12/05/2014 10:31 am ET Updated Feb 04, 2015

Scott Elliott and the Theater of the Uncomfortable

Every year there is at least one show I get excited about at The New Group. And then I go. About 50 percent of the time I am completely confused and miserable that I went, 45 percent of the time I'm uncomfortable at some point but happy I went and a mere 5 percent I completely, and joyously, understand what is going on. This has been happening for over a decade. And finally it hit me while seeing Sticks and Bones (a show that fell into the middle category of New Group experiences) -- Artistic Director Scott Elliott likes making people uncomfortable. That must be a guiding principle behind his choices.

I could go through the whole decade, but I'll start with just a few years back, at Russian Transport. I'm around the right age to be excited about seeing Janeane Garofalo act onstage. Plus, the show sounded like something my mother would love. A Jewish immigrant family is shaken by the arrival of a family member with a secret. Should I have known better? Well, I suppose I read it as if it was a soap opera (ala "Wait! The uncle had a kid with the mom! His sister!"). But I indeed should have known that such trivialities would generally not make the New Group stage. Instead the show involved sex trafficking and (in my vague recollection) someone getting molested with a gun.

The following year, I was thrilled when Gretchen Mol (who I think is great onstage) was appearing in The Good Mother. I found the show itself so horrible I didn't know what to do. None of it made any sense -- and then there were long pauses that made it worse because nothing before them was meaningful. (Clive that year I found bizarre; and Bunty Berman Presents..., which seems like it would be up my alley, simply lacking.)

Then last year came The Jacksonian by Beth Henley. One day I want to read the play because I can't imagine how it read. I believe it might have been hard to picture onstage. I think New Group put on the best production that there will ever be of it, with Ed Harris, Glenne Headly, Bill Pullman and Amy Madigan all giving great performances. I was happy I saw it. Nevertheless one can't escape the fact that, at points, it was confusing and maybe even squirm-worthy. (Intimacy was what you'd expect from Thomas Bradshaw; Annapurna just bad.)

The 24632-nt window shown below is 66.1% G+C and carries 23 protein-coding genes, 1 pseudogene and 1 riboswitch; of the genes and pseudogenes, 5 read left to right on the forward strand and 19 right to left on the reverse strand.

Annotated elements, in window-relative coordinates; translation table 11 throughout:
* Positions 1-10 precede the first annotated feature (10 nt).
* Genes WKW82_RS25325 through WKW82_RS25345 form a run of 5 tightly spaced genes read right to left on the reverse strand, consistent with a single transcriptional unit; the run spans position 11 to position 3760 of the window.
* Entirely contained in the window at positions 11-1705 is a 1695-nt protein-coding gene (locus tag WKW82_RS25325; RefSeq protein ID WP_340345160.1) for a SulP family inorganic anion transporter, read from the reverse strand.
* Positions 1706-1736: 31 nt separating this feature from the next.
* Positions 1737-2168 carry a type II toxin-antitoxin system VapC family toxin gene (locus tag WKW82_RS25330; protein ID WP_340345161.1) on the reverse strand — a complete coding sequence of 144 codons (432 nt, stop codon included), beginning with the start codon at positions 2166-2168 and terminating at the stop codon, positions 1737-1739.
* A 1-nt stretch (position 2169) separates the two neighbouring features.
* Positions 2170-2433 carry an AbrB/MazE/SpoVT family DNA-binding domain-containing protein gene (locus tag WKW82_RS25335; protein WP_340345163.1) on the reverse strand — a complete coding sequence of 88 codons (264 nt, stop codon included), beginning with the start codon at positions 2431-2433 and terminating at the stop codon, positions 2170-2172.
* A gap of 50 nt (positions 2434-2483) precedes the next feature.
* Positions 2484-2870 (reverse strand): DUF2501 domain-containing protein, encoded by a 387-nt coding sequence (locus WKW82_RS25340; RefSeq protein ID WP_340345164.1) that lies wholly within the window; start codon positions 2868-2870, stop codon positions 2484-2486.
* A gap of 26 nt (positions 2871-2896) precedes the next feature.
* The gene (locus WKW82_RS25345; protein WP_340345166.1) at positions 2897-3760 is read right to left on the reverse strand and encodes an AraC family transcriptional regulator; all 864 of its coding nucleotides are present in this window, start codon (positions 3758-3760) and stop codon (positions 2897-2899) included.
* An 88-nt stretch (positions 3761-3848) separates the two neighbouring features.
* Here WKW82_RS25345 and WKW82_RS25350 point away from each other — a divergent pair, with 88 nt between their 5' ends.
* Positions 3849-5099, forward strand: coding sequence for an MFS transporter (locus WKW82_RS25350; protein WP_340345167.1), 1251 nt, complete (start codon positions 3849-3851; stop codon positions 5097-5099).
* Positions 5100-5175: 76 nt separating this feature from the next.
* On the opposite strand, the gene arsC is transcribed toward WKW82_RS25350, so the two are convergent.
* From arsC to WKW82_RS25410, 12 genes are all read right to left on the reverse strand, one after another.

Currently the New Group is putting on an acclaimed mounting of David Rabe's Tony-winning Sticks and Bones. I was excited to finally get to see Holly Hunter onstage, after years of thinking By The Bog of Cats (a show she starred in elsewhere) would make it to the New York stage somehow. She didn't disappoint nor did the rest of the cast, which also included Pullman and Richard Chamberlain. After hearing about the play throughout the years, simply as part of the David Rabe oeuvre, I was glad I saw it. However, as a sign of how divisive this show is, it had the weirdest audience reaction I've ever seen. Some people jumped to their feet, but many simply didn't applaud at all. It was as if shock caused them to be complete still.

And, thinking about it, many times I'm in shock in the audience at New Group shows, for better or worse. Elliott gets great people to do stuff there and I've heard from actors he is great to work with. Having interviewed him a decade ago, this doesn't surprise me. It's just his choices that are sometimes puzzling. But then -- is it harder to choose a risky work? Works that might be controversial are often the hardest for me personally to "get" on the page. Will it work? Is it too much? Will people understand it? Will it be too overt? Will it be too subtle? These are hard calls to make until a staging brings the work to life. (Sticks and Bones has of course been staged before, and indeed won the Tony Award, but it's so rarely produced, it's new to the majority of today's audience and creatives.)

I've come to admire people, and theater companies, that take the risk. You have to hand it to Elliott -- more than any other major off-Broadway theater company, The New Group consistently produces offbeat works. The final product often isn't for me, but my tastes aren't the tastes of every audience member. I was repulsed by Russian Transport, but the reviews weren't bad. In the end, if no theater company risked audience's ire, we'd lose something. It's not always theater's role to challenge -- I fully believe in theater as simply a form of entertainment -- but there is an important place for that sort of thing. Sometimes I even like that sort of thing.